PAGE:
The visit to Hyde Park entailed a visit to all the F.D.R. and E.R. related sites that are there. These include F.D.R.’s childhood home Springwood; Val-Kill, the house he built for Eleanor; Top Cottage, F.D.R.’s own little place; the Vanderbilt mansion; and, of course, the Franklin D. Roosevelt Library and Museum. As all these places have their own quaint characteristics and remarkable stories, I would like to focus here on the two sites that interested me most, the museum and Val-Kill.
It was unfortunate that I had to visit the museum without a tour guide, but the information provided to the visitor there was extensive, which made it an educational experience. Beforehand, I was already curious about the man who guided the U.S. through the Great Depression and World War II, and who is considered by many as America’s most influential president of the twentieth century. Also, his wife Eleanor Roosevelt sparked my interest as a student of women’s history. I was not disappointed and left the museum with a great sense of respect for this couple that worked together so diligently to achieve their personal ambitions and to see their ideals and visions for a nation in turmoil come to pass despite personal setbacks.
Prior to my visit to Hyde Park, I was unaware of the immense influence of F.D.R.’s presidency on American history. The reforms that he and Eleanor both worked to implement during the 1930s and 40s, albeit in their own spheres of influence—F.D.R. as the president and Eleanor as first lady, activist, author of the popular column ‘My Day’, and most importantly as F.D.R’s wife—significantly altered the face of America. F.D.R. was able to introduce reforms in practically every area of life, including labor reforms, financial reforms, and rural reforms. He brought about an enormous revision of the way in which the U.S. had so far been governed and structured, and the people were grateful and rewarded him with four consecutive terms in office.
Much like his distant cousin T.R., F.D.R. interpreted the American constitution somewhat differently than had been done before to pursue and achieve his moral and ethical ideals. These were mostly directed towards social and economical equality, even though women and non-whites were not included in this. Of course, during F.D.R.’s presidency women’s conditions had bettered and women had procured the vote. Nevertheless, Eleanor, who was a women’s rights activist, worked for bettering social conditions, children’s rights, and labor rights during her years as first lady. Less popular, in the eyes of her husband, the government, and the white population, were her efforts for African American civil rights, but despite death treats she voiced unabashed and fearlessly her support for equal rights.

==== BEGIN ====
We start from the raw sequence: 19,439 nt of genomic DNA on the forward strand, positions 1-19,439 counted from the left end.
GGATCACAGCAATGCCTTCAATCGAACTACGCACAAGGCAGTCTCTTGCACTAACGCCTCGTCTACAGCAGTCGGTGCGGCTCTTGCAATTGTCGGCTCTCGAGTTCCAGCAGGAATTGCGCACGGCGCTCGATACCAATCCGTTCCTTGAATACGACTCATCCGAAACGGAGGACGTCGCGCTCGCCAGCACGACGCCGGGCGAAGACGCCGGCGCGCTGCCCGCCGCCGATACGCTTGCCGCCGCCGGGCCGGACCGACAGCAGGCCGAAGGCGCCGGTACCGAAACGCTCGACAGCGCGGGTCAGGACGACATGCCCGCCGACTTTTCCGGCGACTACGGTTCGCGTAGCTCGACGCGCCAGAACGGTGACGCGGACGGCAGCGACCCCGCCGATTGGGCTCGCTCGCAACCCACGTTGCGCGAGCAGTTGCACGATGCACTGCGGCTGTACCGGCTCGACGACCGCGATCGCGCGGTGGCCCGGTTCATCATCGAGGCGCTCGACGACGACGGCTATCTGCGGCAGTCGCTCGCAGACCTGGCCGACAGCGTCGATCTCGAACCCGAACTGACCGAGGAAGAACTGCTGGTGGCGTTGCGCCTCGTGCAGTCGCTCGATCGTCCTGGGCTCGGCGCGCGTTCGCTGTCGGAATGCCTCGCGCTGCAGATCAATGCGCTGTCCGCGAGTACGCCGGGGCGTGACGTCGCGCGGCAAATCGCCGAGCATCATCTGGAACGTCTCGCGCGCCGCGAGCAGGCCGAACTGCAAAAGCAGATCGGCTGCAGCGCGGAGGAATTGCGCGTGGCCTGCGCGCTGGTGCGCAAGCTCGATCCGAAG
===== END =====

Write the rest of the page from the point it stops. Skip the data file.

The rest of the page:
Val-Kill was built especially for Eleanor Roosevelt, and it was the place where she could relax and meet with friends and family. Apparently her house was always buzzing with guests to the despair of several cooks, who never knew who or how many to expect for lunch. It was here that John F. Kennedy met with Eleanor to persuade her to endorse him for president; he needed her support for a successful campaign, which indicates her powerful position within the Democratic Party. Eleanor had previously refused to give her support, because she felt he did not take a strong enough stand on Civil Rights. Another remarkable detail about Val-Kill is that the living room’s furniture does not match and seems to be put together randomly. I was told that Eleanor Roosevelt thought that, as all her friends were so different in personality and physical appearance, her furniture needed to offer them a choice that would fit with both.
This trip was an educational experience and I thoroughly appreciated the opportunity to become acquainted with the Roosevelts, a family that so obviously played a major role in the history of the U.S.A. On the sly, I enjoyed looking for and discovering little indicators of Dutch history on Long Island and in the Roosevelt family, like the Dutch seventeenth-century Bible that was used when F.D.R. was sworn in as president. Apparently, he has been the only president of the U.S.A. to choose for this purpose a Bible in another language than English. I would like conclude with a major thank you to the Roosevelt Study Center, the Theodore Roosevelt Association, and the Roosevelt Institute for making this trip possible!